I’ve been asked quite a few time why I decided to run barefoot. After all, I don’t know anyone else who does and I live in Florida, land of creepy things to step on.
Well, last November I somehow hurt my hip and couldn’t run anymore. Heck, I could barely walk. I don’t even know how I hurt it. Maybe it was running, maybe it was driving over 90 minutes each way to work or the combination of the two. Maybe I was abducted by aliens, but whatever it was it was bad enough that I went to the doctors about it and that’s something I avoid probably a bit more than the average grown up.
While I was unable to run for a few endless weeks I started reading a lot more about running. I scoured the internet and even picked up a few books. What causes hip injuries? How do I get rid of it? How do I not do whatever I did again?
I kept coming back to barefoot running. I picked up Ken Bob Saxton’s book, Barefoot Running Step by Step. Really it didn’t sound all that different from how I already ran. I knew not to heal strike and the rest just didn’t sound like it would make that big of a difference. But the big thing that I read everywhere is that if you are running with bad form AND running barefoot you will feel it right away and adjust – not feel it after something was really hurt.
I had been unable to run more than about three steps without doing some serious injury, even after going off running and on some meds the doctor had given me for a while. I decided to give it an honest go, the right way. I started running just a quarter mile the first week. It hurt. Not my feet, my hips. But not as much as before. and here is the kicker – after about my third quarter mile run it started hurting LESS. My hip actually started heeling after I started running again. Best of all? Although I have had a problem with my hips being sore for years, well before I even started running, they rarely bother me now. I think this also has to do with switching to a job that is half the drive.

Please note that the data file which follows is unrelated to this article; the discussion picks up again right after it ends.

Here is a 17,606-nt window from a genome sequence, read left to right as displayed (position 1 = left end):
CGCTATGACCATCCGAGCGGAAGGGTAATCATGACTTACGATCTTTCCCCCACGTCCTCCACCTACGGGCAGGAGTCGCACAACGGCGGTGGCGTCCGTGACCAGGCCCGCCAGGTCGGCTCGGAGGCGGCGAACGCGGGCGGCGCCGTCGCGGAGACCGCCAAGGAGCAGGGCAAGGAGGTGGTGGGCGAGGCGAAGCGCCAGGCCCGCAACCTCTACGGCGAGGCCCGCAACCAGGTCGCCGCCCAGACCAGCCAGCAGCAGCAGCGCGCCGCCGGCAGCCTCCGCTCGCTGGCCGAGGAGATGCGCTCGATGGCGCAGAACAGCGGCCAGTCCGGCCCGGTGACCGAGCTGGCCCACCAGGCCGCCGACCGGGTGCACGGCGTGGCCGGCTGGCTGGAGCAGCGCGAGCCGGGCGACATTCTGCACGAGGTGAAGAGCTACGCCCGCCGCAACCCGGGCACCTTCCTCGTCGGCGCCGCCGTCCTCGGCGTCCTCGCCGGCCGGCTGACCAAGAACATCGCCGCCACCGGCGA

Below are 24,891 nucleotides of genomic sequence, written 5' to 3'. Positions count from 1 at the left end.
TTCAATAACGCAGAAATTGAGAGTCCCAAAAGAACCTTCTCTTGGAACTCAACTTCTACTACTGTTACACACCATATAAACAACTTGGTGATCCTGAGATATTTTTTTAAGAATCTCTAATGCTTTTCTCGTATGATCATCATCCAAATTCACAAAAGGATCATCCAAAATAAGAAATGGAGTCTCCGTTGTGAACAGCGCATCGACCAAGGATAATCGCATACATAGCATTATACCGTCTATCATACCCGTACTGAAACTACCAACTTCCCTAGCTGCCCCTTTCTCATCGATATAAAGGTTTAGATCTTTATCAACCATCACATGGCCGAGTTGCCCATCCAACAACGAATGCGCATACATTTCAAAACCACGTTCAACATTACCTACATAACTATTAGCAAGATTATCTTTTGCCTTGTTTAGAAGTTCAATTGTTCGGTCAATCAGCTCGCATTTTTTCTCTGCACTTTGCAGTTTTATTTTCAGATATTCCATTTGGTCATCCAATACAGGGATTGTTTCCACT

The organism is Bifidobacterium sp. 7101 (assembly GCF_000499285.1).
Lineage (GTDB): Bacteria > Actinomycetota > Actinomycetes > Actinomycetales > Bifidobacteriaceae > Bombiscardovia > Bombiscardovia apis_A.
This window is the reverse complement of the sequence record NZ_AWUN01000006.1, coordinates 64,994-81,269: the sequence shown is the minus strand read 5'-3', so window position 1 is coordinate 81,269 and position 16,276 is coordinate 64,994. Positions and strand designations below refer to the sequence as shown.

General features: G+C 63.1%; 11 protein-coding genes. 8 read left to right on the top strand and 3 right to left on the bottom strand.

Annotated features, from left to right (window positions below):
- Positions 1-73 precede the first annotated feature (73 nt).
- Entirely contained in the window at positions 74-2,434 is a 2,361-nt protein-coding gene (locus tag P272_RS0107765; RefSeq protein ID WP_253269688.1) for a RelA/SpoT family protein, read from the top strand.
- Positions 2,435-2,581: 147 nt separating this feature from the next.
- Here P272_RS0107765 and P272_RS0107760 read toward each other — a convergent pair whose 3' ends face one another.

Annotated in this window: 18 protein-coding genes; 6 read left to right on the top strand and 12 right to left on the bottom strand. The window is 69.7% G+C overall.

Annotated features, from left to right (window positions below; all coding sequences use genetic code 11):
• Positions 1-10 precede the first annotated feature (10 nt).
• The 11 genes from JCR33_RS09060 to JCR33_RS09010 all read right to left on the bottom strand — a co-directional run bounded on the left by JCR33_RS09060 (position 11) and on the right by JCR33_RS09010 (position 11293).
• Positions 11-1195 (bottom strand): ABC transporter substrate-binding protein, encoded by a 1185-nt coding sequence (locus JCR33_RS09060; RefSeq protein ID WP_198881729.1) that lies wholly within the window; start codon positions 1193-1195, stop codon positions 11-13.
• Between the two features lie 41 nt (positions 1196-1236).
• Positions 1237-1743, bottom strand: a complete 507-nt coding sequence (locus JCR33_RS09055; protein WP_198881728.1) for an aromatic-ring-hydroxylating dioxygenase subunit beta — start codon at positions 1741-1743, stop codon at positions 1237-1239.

Do I think running barefoot is for everyone? Maybe. I don’t think it is good for everyone to do exclusively. It does require the ability to set very small goals because jumping into it full steam is a recipe for disaster for most people. It can heal one injury and cause another if you aren’t careful. The amount of people who toss off their shoes, go for a 5 mile run, and end up really injuring their achilles tendon is fairly high.
Since trying it out the first time (which was nothing like perfect) I’ve run very few times with shoes. It just works for me.
Have you ever tried barefoot running? Would you consider it as a supplemental ‘training’ portion of your regular runs?